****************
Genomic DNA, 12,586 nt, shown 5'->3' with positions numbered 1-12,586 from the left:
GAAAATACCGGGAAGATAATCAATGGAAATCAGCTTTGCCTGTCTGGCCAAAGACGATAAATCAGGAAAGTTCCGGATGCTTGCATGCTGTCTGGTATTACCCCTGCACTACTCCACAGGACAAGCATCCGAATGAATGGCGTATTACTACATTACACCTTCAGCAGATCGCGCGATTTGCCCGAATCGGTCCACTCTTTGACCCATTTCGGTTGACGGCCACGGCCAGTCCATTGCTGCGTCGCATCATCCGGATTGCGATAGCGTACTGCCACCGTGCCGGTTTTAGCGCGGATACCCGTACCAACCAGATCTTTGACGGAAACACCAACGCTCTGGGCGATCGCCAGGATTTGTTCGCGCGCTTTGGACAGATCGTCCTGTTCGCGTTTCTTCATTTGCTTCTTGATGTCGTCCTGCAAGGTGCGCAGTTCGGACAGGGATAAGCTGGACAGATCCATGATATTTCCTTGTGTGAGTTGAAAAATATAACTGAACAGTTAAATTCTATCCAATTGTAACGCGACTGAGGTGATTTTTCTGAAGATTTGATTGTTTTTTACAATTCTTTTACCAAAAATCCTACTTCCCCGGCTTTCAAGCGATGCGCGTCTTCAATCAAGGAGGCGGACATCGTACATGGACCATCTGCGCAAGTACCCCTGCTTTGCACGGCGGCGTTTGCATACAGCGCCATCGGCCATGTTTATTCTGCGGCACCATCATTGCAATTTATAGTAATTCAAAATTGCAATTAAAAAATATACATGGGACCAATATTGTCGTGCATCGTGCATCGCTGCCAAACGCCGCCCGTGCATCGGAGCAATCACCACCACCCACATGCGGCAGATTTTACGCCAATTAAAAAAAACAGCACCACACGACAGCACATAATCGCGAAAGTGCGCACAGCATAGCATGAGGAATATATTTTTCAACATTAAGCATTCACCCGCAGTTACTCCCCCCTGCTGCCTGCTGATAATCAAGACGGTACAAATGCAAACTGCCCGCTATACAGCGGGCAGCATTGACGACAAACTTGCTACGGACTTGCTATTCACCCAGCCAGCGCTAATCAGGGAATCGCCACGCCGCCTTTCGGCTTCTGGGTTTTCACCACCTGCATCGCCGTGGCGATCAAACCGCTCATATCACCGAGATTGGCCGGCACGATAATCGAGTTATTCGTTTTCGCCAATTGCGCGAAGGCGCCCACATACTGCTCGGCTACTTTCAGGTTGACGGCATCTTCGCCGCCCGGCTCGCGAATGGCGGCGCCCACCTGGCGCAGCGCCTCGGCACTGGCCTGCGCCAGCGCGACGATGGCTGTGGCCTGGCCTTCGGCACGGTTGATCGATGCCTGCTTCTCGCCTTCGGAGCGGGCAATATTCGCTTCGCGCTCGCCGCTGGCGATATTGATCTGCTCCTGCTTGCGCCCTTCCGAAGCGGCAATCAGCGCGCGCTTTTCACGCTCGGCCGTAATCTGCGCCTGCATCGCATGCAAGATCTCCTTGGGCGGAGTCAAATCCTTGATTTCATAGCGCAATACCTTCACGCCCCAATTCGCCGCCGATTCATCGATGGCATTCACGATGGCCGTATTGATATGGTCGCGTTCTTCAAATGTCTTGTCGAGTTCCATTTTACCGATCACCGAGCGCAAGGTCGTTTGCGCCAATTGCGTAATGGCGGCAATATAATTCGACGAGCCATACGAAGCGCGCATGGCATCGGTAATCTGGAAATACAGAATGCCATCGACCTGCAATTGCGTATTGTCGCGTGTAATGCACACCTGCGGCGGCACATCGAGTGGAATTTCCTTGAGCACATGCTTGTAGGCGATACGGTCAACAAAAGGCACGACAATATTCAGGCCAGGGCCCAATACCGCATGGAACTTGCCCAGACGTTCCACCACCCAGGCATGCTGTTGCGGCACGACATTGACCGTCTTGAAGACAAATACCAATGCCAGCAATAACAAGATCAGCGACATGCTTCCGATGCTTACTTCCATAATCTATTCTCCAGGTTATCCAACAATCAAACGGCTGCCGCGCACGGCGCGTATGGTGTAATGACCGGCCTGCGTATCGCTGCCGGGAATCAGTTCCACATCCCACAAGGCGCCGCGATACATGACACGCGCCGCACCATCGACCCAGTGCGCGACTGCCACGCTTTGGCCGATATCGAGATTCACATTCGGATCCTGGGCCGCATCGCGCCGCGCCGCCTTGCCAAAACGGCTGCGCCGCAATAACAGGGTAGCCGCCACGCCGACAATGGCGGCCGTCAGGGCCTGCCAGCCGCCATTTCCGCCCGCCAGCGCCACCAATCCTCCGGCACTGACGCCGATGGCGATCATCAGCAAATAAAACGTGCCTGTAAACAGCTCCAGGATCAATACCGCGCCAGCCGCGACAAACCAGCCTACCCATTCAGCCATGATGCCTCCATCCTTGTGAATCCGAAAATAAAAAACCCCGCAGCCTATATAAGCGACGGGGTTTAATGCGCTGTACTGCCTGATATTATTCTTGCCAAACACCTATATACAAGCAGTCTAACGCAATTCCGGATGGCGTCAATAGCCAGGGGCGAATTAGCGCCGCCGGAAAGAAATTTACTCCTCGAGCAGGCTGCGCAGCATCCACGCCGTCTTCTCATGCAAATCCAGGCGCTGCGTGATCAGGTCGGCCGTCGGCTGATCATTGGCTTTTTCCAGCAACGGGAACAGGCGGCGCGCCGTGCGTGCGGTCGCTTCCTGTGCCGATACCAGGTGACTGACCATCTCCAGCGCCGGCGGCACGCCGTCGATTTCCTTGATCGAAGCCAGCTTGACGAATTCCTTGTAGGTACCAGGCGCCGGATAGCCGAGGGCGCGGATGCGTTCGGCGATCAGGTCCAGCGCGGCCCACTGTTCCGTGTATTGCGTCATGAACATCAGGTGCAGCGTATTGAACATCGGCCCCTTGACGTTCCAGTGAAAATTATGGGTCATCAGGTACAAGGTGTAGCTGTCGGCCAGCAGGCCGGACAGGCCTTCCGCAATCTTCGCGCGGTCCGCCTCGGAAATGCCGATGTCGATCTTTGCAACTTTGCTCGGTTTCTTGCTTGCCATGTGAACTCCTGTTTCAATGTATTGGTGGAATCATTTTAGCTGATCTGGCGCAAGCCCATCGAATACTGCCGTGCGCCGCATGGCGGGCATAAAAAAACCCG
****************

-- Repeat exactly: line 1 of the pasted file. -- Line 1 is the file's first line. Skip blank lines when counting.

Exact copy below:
Genomic DNA, 12,586 nt, shown 5'->3' with positions numbered 1-12,586 from the left: